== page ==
So with styling, wheels and paint sorted, it was time to take care of the suspension. With a build of this calibre there was only one direction that Mark could head in, and that involved air. “ #Air-ride was a must to get the stance right,” he says. And you can’t argue with the results. Mark turned to #AirREX for the suspension kit itself, adding #Air-Lift-V2 management, with the controller custom-mounted in the dash where the driver’s side central air vent would normally be and one seriously slick boot build. Twin #Viair-380 compressors sit beneath a clear panel in the black carpeted boot floor while the single air tank has been carbonwrapped, mounted in a carpeted panel and the ends have been painted Maserati yellow to match the full roll-cage. Yes, there’s a full roll-cage, we’ll get to that in a moment.
Aired-out, the car sits so low that the front bumper and side blades are mere millimetres off the ground, while the arches perch majestically on the wheels’ lips. It really is a thing of beauty to behold.
Mark did promise a big build and, heading indoors, he’s certainly not scrimped on the interior side of things either. The first thing you’ll notice, because it’s impossible to miss, is the aforementioned Maserati yellow Dodger roll-cage that curves around the shape of the dash and then soars overhead, disappearing into the now seat-less rear to connect up to the chassis behind the carpeted panel. A matching carpeted custom A-pillar pod houses boost and AFR gauges, the dash trims have all been colour-coded, and a pair of sexy Recaro CS seats have been installed in place of the standard items.
The two gauges are not merely frivolous additions as there’s been a bit of tinkering beneath the bonnet in order to get the N54 performing to its full potential. As we mentioned earlier, this engine is extremely eager to give you more power and the addition of a dual Injen induction kit, de-cat and live remap by Autotune has resulted in power leaping to 386hp with 400lb ft – more than enough for anybody and certainly the sort of go Mark was after when starting out with this project. BMW Performance six-pot front brakes with Mintex fast road pads provide ample stopping power.
This is an exceptionally nice car and arguably one of the best-looking 1 Series’ we’ve come across. Mark promised himself one last big build and in our eyes he’s definitely delivered, this 135i being a suitably big statement to go out on. And, if you’re wondering what on earth there could possibly be left to do, the answer is nothing! This was exactly the car Mark wanted to build. In less time than it takes most of us to get around to buying a car, he took a car from standard to show standard – quite a feat where modified cars are concerned. The 135i has now been sold, a Porsche 911 taking its place, and while Mark may have moved on we can’t imagine he’ll ever forget his magnificent 1 Series.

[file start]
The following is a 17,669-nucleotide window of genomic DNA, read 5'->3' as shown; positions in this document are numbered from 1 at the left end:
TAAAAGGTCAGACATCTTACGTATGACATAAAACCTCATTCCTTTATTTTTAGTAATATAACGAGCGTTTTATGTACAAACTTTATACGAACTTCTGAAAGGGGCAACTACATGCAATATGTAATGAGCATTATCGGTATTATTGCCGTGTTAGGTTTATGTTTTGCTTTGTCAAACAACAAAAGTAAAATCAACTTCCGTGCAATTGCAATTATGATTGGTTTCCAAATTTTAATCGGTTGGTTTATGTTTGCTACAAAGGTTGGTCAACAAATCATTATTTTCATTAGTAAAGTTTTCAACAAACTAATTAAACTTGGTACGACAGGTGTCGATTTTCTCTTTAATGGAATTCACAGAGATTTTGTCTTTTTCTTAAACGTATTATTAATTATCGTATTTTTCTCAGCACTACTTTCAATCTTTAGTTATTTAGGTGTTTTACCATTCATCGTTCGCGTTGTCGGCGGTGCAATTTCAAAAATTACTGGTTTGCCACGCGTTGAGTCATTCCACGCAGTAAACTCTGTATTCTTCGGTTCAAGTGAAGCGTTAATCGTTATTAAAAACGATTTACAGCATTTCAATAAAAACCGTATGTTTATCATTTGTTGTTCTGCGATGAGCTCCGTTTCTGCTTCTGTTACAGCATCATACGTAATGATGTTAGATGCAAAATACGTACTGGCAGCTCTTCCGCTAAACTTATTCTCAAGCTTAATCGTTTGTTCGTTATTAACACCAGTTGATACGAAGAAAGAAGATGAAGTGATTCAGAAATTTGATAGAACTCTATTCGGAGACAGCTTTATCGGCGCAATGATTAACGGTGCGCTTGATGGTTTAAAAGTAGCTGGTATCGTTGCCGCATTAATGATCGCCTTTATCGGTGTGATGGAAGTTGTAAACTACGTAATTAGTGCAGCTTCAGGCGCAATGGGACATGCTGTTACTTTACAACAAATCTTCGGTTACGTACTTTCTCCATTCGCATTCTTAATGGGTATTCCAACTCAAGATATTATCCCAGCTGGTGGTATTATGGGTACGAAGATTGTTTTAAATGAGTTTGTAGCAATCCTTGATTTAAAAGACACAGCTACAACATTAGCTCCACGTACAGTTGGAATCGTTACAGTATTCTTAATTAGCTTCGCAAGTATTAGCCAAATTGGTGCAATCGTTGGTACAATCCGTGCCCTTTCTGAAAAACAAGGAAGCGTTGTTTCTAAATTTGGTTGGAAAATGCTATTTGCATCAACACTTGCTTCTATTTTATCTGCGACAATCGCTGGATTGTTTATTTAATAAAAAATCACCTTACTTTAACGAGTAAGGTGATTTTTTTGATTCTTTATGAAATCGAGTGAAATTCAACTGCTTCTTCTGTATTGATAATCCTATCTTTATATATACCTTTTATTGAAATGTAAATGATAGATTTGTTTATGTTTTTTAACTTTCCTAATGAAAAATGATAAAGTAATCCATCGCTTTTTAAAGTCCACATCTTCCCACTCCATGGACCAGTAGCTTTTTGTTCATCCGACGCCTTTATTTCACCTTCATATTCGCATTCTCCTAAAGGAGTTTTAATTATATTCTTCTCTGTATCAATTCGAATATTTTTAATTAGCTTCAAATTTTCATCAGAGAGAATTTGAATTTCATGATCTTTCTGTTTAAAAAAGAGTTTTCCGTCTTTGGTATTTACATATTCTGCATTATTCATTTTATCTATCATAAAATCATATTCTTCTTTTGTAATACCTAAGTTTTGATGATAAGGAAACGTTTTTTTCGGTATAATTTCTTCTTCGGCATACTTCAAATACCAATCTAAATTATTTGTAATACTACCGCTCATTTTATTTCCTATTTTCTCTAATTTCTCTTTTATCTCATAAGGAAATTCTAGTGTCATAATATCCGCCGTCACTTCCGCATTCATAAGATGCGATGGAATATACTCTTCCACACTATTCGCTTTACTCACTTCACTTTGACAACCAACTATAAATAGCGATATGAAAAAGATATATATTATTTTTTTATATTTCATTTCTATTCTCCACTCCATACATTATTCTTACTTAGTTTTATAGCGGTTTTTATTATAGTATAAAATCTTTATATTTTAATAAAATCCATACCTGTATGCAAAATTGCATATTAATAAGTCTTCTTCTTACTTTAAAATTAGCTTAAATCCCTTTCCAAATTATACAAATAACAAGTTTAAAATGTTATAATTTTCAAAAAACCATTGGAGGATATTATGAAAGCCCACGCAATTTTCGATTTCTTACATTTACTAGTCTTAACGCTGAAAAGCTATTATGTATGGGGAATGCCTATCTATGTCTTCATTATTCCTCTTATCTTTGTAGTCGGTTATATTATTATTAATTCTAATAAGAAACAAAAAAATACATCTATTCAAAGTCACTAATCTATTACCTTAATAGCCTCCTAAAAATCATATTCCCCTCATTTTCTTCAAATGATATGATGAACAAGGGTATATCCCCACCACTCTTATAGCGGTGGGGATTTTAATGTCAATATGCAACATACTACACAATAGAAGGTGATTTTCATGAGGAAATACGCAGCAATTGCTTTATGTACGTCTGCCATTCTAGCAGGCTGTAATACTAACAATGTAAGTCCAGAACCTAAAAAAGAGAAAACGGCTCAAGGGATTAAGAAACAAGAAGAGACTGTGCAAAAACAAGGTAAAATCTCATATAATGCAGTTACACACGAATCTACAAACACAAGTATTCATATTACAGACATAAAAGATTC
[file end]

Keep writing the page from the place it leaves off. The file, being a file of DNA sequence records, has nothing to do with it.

TECHNICAL DATA FILE #BMW-E82 / #BMW-135i / #BMW-135i-E82 / #BMW /
ENGINE & TRANSMISSION 3.0-litre straight-six twin-turbo #N54B30 / #N54 , Injen induction kit, de-cat, #AC-Schnitzer exhaust, live map by #Autotune , 386hp and 400lb ft of torque, six-speed manual gearbox.
CHASSIS 18x9.5” #ET10 (front and rear) Cosmis Racing XT- 206R wheels custom drilled to 5x120 with 215/35 (front and rear) tyres, #AirREX struts with #Air-Lift V2 management, #BMW-Performance six-pot #BBK (front), #Mintex fast road pads.
EXTERIOR Full respray in Yas Marina blue, 1M front wings, 1M front bumper, carbon E9x M3-style bonnet, kidney grilles, bumper intakes, 1M indicators and mirrors, custom canards, custom side skirts, side skirt blades, carbon boot spoiler, aerial, rear diffuser, rear arches pulled and flared.
INTERIOR #Recaro CS seats, full colour-coded dash, #Dodger rollcage painted Maserati yellow, custom pillar mount for boost and #AFR gauges, air-ride controller custom mounted in air vent, 2x Viair 380 compressors, carbon-wrapped air tank with Maserati yellow ends.
THANKS PPG/Nexa Autocolor for paint, Stephen at SC Cages and the Paintworx team (07540 168355).
Air-ride was the only option when it came to the suspension to achieve the perfect stance; air-ride controller has been custom-mounted in the dash.
Carbon galore on the outside with bonnet, grilles, indicators and diffuser just a few of the items now finished in the black weave.
Engine has been treated to an Injen induction kit, a live map, a de-cat, and an #ACS exhaust resulting in 386hp and 400lb ft of torque. Interior dominated by Maserati yellow roll-cage.Stream item published successfully. Item will now be visible on your stream.
- Post is under moderationTHE LONG GAME #2015 / #BMW
This 400hp+ supercharged E46 330Ci has been nine years in the making and it was definitely worth the wait.
Some folks rush through a project, hurtling towards a deadline to get everything finished. David Byrne decided to take a more casual approach to his 330Ci Sport, playing the thing like a game of chess. Words: Daniel Bevis /// Photos: Andy Starkey